Live Inspired: the language barrier

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It wasn’t until I’d finished my first beer and had ordered the second that we first spoke.

I had arrived in San Cristóbal de las Casas, Mexico half an hour earlier, wandered onto the main street and sat down at a table with another diner, not an unusual move in Mexico when the tables are full.

The conversation, in Spanish, started simply. I felt good.

Aldo was there with his pet Collie who boasted a name I attempted to pronounce for two hours, but never quite mastered. Occasionally someone walked by and called the Collie “Lassie,” to the great annoyance of Aldo and I’m sure the Collie as he was *clearly* a manly, manly dog.

“Que embarazoso,” Aldo said, rolling his eyes and petting his wounded manly dog whose name was difficult to pronounce but definitely not Lassie.

GALLERY: San Cristóbal de las Casas, Mexico

Scenes from around San Cristóbal de las Casas, a mountainous town in the southern state of Chiapas known for its diverse population and cuisine, it’s cultural bounty and its natural beauty.

Read more about San Cristóbal here.

Early morning explosions, culture, diversity in San Cristobal de Las Casas

The first blast rattled the contents of my bedside table, jolting me from sleep.

I pushed aside the covers and sat straight up. 

Then there was another — BOOM.

The sound reverberated throughout the valley that snuggled San Cristóbal de las Casas, a picturesque Mexican mountain town near the Guatemala border, echoing off the dark hills. 

Fireworks? I looked at my phone. It was 4 a.m. No way. 

The blasts kept coming, doing their best impression of bombs dropped from the sky. Were we under attack? (By… someone? I wasn’t aware we were in threat of war, here.)

Live Inspired: how to be a rubber band

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It seems far away now, but I haven’t forgotten the frustration that once bubbled up, regularly.

Sitting in a cubicle, under fluorescent lights, abiding to stiff work hours, I felt like I was going a little insane. I was trying to be creative in the most uncreative space I could imagine.

How much better could I be, I thought, if I could remove this bulky structure, if I could write when and where I was inspired? If I could wander and discover, until creativity struck. And certainly it would strike all the time.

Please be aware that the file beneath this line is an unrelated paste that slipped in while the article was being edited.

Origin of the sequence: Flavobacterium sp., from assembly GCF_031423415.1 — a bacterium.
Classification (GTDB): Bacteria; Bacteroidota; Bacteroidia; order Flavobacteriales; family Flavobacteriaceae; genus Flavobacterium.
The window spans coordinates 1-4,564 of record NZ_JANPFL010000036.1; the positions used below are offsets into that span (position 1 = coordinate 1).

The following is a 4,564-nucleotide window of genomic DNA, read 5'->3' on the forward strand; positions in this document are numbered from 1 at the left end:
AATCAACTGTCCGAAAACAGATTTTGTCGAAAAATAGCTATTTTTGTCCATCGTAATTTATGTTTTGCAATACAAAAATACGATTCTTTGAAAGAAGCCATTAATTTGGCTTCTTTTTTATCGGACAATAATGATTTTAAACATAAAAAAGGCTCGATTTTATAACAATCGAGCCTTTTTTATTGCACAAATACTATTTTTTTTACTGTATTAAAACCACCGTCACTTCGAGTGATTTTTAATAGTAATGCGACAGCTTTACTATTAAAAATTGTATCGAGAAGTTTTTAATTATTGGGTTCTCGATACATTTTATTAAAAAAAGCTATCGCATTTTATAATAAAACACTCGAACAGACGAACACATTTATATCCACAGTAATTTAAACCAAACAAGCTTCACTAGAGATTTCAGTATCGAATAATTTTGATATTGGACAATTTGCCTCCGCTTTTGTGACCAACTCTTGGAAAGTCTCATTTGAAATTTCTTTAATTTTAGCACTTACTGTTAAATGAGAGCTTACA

Those urges were among the reasons I decided to take this leap, and I expect a lot of people who make major change in their lives have similar motivations.

Yet, as I’ve discarded that resented framework, I’ve found, the pieces within it sometimes threaten to unravel, too.

GALLERY: Huatulco, Mexico

Scenes from around Bahías de Huatulco, a coastal town in the state of Oaxaca, known for its nine, beautiful bays and ocean-fresh seafood.

Live Inspired: finding peace on the road

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I realized I felt it, truly, for the first time in weeks on the way to San Cristóbal de las Casas, a mountain town on the southern border of Mexico.

Already, it had been quite a day.

After a week each in Mexico City, Oaxaca and Huatulco, I was on the move again, a process that had become stressful as I started my transition from “avid traveler with a steady job” to “full-time nomad struggling to pay her bills.”

I’d taken two flights, discovered I needed to pay for my overweight carry-on (apparently that’s a thing in Mexico), and then nearly missed my connection from Mexico City after mistakenly walking out to Baggage Claim 7 instead of down to Gate 7 (why were they next to each other anyway?!), making my way through security again and then losing said boarding pass.

Now, after all that, I was on an hourlong shuttle to my next destination.

67 things I learned after one month in Mexico

Well gang, it’s officially been a month in Mexico. 

Four weeks ago, I landed in Mexico City, unsure of what I would encounter but incredibly excited for the vastness of possibility. 

Four cities, a small gaggle of new friends and a roller coaster of emotions later, I feel like a new person in some ways — one who is constantly re-establishing her needs, wants and personality in new places and with new acquaintances, often in a new language. The normalcy of routine is gone, but in its place have come so many lessons, realizations and a small understanding of life lived in different cities and towns — ranging from trivial to enlightening.

Here’s some of what I’ve learned:

CITY GUIDE: Huatulco’s secret beaches, fresh fish

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Enrique came upstairs to where I was drinking coffee, his eyes dancing.

“Venga conmigo,” he said, come with me. “I have something to show you.”

Downstairs, on the back patio of my Airbnb host’s cocina, was a white styrofoam cooler, overflowing with bright pink fish, their sleek tails and scales gleaming in the morning sun.